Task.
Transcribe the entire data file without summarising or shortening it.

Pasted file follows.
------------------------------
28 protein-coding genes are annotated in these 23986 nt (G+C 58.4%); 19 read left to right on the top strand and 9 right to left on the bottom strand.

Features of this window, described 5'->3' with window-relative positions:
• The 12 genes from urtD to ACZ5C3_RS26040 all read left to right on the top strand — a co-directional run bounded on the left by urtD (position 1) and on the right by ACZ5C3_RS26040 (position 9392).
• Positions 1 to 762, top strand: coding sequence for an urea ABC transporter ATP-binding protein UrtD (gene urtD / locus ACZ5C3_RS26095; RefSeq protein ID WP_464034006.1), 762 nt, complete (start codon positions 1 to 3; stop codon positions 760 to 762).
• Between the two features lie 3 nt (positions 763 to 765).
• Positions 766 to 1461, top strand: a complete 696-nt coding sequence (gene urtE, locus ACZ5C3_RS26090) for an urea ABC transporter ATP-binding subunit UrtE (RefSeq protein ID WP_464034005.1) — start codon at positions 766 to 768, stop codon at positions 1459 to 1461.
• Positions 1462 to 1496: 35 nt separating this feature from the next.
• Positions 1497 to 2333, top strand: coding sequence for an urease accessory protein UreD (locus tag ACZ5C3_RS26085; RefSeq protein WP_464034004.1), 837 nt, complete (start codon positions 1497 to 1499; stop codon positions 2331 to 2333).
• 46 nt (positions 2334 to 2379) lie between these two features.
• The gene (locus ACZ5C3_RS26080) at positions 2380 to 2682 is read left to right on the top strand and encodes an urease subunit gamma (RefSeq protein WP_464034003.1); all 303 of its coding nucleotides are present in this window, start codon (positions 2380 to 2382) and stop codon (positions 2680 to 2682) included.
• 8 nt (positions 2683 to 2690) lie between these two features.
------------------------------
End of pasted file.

28 protein-coding genes are annotated in these 23986 nt (G+C 58.4%); 19 read left to right on the top strand and 9 right to left on the bottom strand.

Features of this window, described 5'->3' with window-relative positions:
• The 12 genes from urtD to ACZ5C3_RS26040 all read left to right on the top strand — a co-directional run bounded on the left by urtD (position 1) and on the right by ACZ5C3_RS26040 (position 9392).
• Positions 1 to 762, top strand: coding sequence for an urea ABC transporter ATP-binding protein UrtD (gene urtD / locus ACZ5C3_RS26095; RefSeq protein ID WP_464034006.1), 762 nt, complete (start codon positions 1 to 3; stop codon positions 760 to 762).
• Between the two features lie 3 nt (positions 763 to 765).
• Positions 766 to 1461, top strand: a complete 696-nt coding sequence (gene urtE, locus ACZ5C3_RS26090) for an urea ABC transporter ATP-binding subunit UrtE (RefSeq protein ID WP_464034005.1) — start codon at positions 766 to 768, stop codon at positions 1459 to 1461.
• Positions 1462 to 1496: 35 nt separating this feature from the next.
• Positions 1497 to 2333, top strand: coding sequence for an urease accessory protein UreD (locus tag ACZ5C3_RS26085; RefSeq protein WP_464034004.1), 837 nt, complete (start codon positions 1497 to 1499; stop codon positions 2331 to 2333).
• 46 nt (positions 2334 to 2379) lie between these two features.
• The gene (locus ACZ5C3_RS26080) at positions 2380 to 2682 is read left to right on the top strand and encodes an urease subunit gamma (RefSeq protein WP_464034003.1); all 303 of its coding nucleotides are present in this window, start codon (positions 2380 to 2382) and stop codon (positions 2680 to 2682) included.
• 8 nt (positions 2683 to 2690) lie between these two features.